Validating web pages
statement) and are valid according to the HTML version specified by the document type declaration.The developer can use off-line or online validators (see Resources below) to check the validity of the HTML pages.It is indeed one of the principal strengths of the web, that (for example) a visually impaired user can select very large print or text-to-speech without a publisher having to go to the trouble and expense of preparing a separate edition.Do remember: household-name companies expect people to visit afford that luxury?Validation will usually eliminate ambiguities (and more) because an essential step in validation is to check for proper use of that technology's markup (in a markup language) or code (in other technologies).Validation does not necessarily check for full conformance with a specification but it is the best means for automatically checking content against its specification.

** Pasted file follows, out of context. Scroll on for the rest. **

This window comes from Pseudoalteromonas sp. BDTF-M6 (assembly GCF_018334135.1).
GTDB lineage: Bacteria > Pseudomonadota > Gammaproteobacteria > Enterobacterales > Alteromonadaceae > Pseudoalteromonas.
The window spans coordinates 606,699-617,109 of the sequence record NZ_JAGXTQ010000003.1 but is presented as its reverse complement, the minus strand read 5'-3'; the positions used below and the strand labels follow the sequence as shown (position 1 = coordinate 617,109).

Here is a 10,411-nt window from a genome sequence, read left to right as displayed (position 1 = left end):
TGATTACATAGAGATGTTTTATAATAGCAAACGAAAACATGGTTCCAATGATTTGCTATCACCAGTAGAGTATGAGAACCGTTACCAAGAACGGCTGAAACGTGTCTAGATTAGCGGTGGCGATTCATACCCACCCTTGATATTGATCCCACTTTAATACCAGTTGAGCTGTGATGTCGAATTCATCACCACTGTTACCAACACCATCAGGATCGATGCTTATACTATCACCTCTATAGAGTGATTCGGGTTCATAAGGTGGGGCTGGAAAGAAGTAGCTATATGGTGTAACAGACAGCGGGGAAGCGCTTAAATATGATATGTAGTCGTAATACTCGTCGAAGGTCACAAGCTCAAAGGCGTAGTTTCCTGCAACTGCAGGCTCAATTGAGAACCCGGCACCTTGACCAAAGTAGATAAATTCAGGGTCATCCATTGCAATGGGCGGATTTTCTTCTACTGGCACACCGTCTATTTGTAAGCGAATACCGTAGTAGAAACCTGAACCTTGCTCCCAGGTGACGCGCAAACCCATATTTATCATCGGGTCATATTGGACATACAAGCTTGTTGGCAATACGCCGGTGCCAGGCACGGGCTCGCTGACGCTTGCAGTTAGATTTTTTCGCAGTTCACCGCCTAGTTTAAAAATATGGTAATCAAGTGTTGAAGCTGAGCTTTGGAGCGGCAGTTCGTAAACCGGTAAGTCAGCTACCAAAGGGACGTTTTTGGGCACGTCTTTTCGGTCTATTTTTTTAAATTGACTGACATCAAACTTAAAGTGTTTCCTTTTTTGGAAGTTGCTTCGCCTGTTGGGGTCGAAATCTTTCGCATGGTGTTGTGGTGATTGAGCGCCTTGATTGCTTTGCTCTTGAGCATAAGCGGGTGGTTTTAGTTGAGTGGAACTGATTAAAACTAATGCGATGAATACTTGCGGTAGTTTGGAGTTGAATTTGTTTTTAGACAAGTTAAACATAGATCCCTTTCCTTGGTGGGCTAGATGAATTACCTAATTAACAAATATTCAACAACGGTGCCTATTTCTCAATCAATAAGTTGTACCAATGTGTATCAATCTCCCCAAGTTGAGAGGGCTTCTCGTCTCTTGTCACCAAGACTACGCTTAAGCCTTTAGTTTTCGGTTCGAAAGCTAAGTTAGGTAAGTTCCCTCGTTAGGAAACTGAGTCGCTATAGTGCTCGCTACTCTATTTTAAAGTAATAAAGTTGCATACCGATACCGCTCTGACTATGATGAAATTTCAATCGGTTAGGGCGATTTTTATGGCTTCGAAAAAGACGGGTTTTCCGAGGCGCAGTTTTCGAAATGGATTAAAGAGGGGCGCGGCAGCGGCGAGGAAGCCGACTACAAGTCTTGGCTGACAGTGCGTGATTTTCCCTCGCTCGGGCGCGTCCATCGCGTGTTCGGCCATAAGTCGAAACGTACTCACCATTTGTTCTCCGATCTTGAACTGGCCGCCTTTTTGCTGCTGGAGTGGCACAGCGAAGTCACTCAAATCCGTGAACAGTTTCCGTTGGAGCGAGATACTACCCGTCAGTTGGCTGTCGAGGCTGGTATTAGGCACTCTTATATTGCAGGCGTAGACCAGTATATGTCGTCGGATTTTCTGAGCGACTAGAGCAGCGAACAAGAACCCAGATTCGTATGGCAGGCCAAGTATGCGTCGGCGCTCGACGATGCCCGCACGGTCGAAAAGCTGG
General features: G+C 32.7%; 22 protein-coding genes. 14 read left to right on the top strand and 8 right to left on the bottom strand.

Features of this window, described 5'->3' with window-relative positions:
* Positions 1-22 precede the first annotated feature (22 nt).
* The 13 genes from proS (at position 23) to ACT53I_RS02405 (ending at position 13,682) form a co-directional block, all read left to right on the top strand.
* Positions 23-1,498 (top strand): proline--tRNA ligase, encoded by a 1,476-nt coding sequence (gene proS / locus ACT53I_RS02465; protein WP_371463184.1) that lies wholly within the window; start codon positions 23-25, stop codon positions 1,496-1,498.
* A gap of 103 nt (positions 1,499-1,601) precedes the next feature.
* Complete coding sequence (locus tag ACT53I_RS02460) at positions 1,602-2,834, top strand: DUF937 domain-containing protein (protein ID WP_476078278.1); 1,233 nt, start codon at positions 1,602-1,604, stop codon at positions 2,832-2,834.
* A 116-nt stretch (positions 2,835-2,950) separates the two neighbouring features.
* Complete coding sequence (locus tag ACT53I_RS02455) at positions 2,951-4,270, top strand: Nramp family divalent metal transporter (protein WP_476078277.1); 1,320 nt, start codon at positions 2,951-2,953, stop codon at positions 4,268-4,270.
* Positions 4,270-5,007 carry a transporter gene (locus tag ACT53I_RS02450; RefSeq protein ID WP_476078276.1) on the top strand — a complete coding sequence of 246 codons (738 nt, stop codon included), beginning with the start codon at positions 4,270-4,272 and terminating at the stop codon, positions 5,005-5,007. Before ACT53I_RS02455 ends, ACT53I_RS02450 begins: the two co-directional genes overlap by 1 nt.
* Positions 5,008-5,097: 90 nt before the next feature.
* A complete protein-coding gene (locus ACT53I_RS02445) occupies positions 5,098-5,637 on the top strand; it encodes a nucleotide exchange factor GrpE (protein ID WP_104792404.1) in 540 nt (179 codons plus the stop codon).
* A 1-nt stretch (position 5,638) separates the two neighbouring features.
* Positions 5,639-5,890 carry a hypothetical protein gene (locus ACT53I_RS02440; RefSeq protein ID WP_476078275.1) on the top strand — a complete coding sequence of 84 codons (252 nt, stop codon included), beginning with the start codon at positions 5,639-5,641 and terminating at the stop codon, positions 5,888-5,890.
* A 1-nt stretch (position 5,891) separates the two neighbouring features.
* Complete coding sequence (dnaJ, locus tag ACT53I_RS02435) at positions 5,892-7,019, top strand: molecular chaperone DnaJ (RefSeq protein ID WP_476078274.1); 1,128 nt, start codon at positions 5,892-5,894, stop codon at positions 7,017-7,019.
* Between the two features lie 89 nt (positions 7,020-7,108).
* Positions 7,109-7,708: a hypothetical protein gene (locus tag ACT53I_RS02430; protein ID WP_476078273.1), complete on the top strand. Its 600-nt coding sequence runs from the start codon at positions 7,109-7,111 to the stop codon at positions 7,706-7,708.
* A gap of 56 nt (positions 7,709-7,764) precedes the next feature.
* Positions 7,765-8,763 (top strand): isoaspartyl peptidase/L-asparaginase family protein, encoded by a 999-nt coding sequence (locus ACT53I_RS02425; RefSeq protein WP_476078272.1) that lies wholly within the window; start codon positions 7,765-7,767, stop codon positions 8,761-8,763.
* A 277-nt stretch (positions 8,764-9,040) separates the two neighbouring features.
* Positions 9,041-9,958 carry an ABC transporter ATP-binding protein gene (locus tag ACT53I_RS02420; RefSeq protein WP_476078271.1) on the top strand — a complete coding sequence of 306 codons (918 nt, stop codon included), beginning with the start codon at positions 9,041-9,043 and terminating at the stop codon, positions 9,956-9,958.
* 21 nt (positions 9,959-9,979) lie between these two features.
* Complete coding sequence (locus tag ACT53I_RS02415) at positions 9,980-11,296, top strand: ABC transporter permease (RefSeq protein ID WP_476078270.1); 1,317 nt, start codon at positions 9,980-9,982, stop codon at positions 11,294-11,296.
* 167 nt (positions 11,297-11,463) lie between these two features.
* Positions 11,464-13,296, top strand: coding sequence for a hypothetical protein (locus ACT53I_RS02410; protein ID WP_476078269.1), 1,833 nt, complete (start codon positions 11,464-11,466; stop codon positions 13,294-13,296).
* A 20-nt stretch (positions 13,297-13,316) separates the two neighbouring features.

Indeed, most developers creating rich Web applications know that reliable scripting needs the document to be parsed by User-Agents without any unexpected error, and will make sure that their markup and CSS is validated before creating a rich interactive layer.
This makes validation seem useless or costly to many people, and the following questions (or statement) are widespread: The answer to this one is that markup languages are no more than data formats. It only takes on a visual appearance when it is presented by your browser.
In practice, different browsers can and do display the same page very differently.
XHTML, SVG, SMIL and other XML-based documents reference a Document Type Definition (DTD) or other type of XML schema.
The developer can uses online or off-line validators (including validation tools built into editors) to check the validity of the XML documents.